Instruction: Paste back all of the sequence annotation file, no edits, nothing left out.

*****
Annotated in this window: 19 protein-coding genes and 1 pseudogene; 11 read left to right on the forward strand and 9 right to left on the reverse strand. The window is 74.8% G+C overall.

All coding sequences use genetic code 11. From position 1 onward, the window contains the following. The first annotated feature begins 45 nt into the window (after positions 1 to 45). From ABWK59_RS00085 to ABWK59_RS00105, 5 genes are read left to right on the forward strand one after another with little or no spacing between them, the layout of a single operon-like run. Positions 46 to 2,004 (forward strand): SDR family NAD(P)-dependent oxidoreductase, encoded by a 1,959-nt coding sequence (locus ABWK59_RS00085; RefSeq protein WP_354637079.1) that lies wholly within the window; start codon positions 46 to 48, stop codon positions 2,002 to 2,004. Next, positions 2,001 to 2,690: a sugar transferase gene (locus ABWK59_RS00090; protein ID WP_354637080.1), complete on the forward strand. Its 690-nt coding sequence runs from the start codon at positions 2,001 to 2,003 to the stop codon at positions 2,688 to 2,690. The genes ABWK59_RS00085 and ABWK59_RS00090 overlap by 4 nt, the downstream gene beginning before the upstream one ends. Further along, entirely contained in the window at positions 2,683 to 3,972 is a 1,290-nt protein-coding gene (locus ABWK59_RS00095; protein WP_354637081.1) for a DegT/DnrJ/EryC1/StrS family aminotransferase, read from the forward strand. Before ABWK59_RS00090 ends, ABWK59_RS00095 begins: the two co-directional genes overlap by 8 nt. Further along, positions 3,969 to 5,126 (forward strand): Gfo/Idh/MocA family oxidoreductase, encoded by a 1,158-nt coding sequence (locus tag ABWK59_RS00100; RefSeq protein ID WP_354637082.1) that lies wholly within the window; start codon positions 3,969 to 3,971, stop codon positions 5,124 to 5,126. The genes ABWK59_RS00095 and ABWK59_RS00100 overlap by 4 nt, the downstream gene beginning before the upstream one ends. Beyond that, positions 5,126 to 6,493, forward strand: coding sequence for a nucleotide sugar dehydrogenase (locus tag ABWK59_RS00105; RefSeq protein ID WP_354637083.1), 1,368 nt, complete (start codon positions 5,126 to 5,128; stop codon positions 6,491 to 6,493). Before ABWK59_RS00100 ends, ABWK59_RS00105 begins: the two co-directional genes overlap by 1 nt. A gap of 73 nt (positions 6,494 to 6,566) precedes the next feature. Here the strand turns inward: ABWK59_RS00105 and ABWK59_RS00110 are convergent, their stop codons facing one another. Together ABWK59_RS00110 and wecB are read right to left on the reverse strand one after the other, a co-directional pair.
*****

Annotated in this window: 19 protein-coding genes and 1 pseudogene; 11 read left to right on the forward strand and 9 right to left on the reverse strand. The window is 74.8% G+C overall.

All coding sequences use genetic code 11. From position 1 onward, the window contains the following. The first annotated feature begins 45 nt into the window (after positions 1 to 45). From ABWK59_RS00085 to ABWK59_RS00105, 5 genes are read left to right on the forward strand one after another with little or no spacing between them, the layout of a single operon-like run. Positions 46 to 2,004 (forward strand): SDR family NAD(P)-dependent oxidoreductase, encoded by a 1,959-nt coding sequence (locus ABWK59_RS00085; RefSeq protein WP_354637079.1) that lies wholly within the window; start codon positions 46 to 48, stop codon positions 2,002 to 2,004. Next, positions 2,001 to 2,690: a sugar transferase gene (locus ABWK59_RS00090; protein ID WP_354637080.1), complete on the forward strand. Its 690-nt coding sequence runs from the start codon at positions 2,001 to 2,003 to the stop codon at positions 2,688 to 2,690. The genes ABWK59_RS00085 and ABWK59_RS00090 overlap by 4 nt, the downstream gene beginning before the upstream one ends. Further along, entirely contained in the window at positions 2,683 to 3,972 is a 1,290-nt protein-coding gene (locus ABWK59_RS00095; protein WP_354637081.1) for a DegT/DnrJ/EryC1/StrS family aminotransferase, read from the forward strand. Before ABWK59_RS00090 ends, ABWK59_RS00095 begins: the two co-directional genes overlap by 8 nt. Further along, positions 3,969 to 5,126 (forward strand): Gfo/Idh/MocA family oxidoreductase, encoded by a 1,158-nt coding sequence (locus tag ABWK59_RS00100; RefSeq protein ID WP_354637082.1) that lies wholly within the window; start codon positions 3,969 to 3,971, stop codon positions 5,124 to 5,126. The genes ABWK59_RS00095 and ABWK59_RS00100 overlap by 4 nt, the downstream gene beginning before the upstream one ends. Beyond that, positions 5,126 to 6,493, forward strand: coding sequence for a nucleotide sugar dehydrogenase (locus tag ABWK59_RS00105; RefSeq protein ID WP_354637083.1), 1,368 nt, complete (start codon positions 5,126 to 5,128; stop codon positions 6,491 to 6,493). Before ABWK59_RS00100 ends, ABWK59_RS00105 begins: the two co-directional genes overlap by 1 nt. A gap of 73 nt (positions 6,494 to 6,566) precedes the next feature. Here the strand turns inward: ABWK59_RS00105 and ABWK59_RS00110 are convergent, their stop codons facing one another. Together ABWK59_RS00110 and wecB are read right to left on the reverse strand one after the other, a co-directional pair.